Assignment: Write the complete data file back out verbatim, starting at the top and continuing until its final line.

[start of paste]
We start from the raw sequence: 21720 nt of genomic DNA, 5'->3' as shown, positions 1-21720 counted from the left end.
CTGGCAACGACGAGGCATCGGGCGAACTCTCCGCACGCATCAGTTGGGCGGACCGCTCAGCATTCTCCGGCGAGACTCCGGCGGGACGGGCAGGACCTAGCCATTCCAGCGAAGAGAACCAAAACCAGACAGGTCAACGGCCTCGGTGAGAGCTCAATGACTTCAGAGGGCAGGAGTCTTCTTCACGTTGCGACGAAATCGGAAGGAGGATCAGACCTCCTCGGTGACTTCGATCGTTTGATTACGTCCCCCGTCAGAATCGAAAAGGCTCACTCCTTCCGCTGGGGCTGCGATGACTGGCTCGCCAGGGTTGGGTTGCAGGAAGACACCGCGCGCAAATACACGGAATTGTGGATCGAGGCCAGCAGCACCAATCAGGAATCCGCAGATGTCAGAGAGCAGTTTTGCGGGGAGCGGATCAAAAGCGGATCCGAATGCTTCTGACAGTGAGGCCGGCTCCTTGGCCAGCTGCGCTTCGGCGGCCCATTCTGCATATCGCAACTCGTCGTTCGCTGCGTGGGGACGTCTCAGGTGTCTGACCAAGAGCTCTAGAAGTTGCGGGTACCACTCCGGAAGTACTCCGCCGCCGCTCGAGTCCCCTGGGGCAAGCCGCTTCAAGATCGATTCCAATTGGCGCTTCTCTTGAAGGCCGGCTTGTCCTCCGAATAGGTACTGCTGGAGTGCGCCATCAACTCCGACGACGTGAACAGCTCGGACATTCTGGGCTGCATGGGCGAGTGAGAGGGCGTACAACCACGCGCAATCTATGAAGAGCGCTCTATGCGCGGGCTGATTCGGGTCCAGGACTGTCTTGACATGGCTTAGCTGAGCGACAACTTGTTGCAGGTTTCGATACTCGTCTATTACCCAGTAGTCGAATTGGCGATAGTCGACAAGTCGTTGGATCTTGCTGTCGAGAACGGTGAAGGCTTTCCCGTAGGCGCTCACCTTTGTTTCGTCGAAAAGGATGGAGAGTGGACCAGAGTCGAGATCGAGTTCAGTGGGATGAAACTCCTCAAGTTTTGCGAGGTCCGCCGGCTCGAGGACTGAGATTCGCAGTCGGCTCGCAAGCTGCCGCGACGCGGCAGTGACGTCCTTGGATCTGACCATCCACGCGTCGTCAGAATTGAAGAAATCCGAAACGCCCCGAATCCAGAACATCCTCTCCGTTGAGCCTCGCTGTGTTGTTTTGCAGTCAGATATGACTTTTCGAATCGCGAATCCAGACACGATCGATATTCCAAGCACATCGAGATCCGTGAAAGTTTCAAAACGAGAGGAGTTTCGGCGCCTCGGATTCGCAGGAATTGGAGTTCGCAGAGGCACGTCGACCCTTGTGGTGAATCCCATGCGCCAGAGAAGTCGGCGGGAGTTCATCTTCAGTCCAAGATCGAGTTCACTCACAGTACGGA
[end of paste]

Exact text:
We start from the raw sequence: 21720 nt of genomic DNA, 5'->3' as shown, positions 1-21720 counted from the left end.
CTGGCAACGACGAGGCATCGGGCGAACTCTCCGCACGCATCAGTTGGGCGGACCGCTCAGCATTCTCCGGCGAGACTCCGGCGGGACGGGCAGGACCTAGCCATTCCAGCGAAGAGAACCAAAACCAGACAGGTCAACGGCCTCGGTGAGAGCTCAATGACTTCAGAGGGCAGGAGTCTTCTTCACGTTGCGACGAAATCGGAAGGAGGATCAGACCTCCTCGGTGACTTCGATCGTTTGATTACGTCCCCCGTCAGAATCGAAAAGGCTCACTCCTTCCGCTGGGGCTGCGATGACTGGCTCGCCAGGGTTGGGTTGCAGGAAGACACCGCGCGCAAATACACGGAATTGTGGATCGAGGCCAGCAGCACCAATCAGGAATCCGCAGATGTCAGAGAGCAGTTTTGCGGGGAGCGGATCAAAAGCGGATCCGAATGCTTCTGACAGTGAGGCCGGCTCCTTGGCCAGCTGCGCTTCGGCGGCCCATTCTGCATATCGCAACTCGTCGTTCGCTGCGTGGGGACGTCTCAGGTGTCTGACCAAGAGCTCTAGAAGTTGCGGGTACCACTCCGGAAGTACTCCGCCGCCGCTCGAGTCCCCTGGGGCAAGCCGCTTCAAGATCGATTCCAATTGGCGCTTCTCTTGAAGGCCGGCTTGTCCTCCGAATAGGTACTGCTGGAGTGCGCCATCAACTCCGACGACGTGAACAGCTCGGACATTCTGGGCTGCATGGGCGAGTGAGAGGGCGTACAACCACGCGCAATCTATGAAGAGCGCTCTATGCGCGGGCTGATTCGGGTCCAGGACTGTCTTGACATGGCTTAGCTGAGCGACAACTTGTTGCAGGTTTCGATACTCGTCTATTACCCAGTAGTCGAATTGGCGATAGTCGACAAGTCGTTGGATCTTGCTGTCGAGAACGGTGAAGGCTTTCCCGTAGGCGCTCACCTTTGTTTCGTCGAAAAGGATGGAGAGTGGACCAGAGTCGAGATCGAGTTCAGTGGGATGAAACTCCTCAAGTTTTGCGAGGTCCGCCGGCTCGAGGACTGAGATTCGCAGTCGGCTCGCAAGCTGCCGCGACGCGGCAGTGACGTCCTTGGATCTGACCATCCACGCGTCGTCAGAATTGAAGAAATCCGAAACGCCCCGAATCCAGAACATCCTCTCCGTTGAGCCTCGCTGTGTTGTTTTGCAGTCAGATATGACTTTTCGAATCGCGAATCCAGACACGATCGATATTCCAAGCACATCGAGATCCGTGAAAGTTTCAAAACGAGAGGAGTTTCGGCGCCTCGGATTCGCAGGAATTGGAGTTCGCAGAGGCACGTCGACCCTTGTGGTGAATCCCATGCGCCAGAGAAGTCGGCGGGAGTTCATCTTCAGTCCAAGATCGAGTTCACTCACAGTACGGA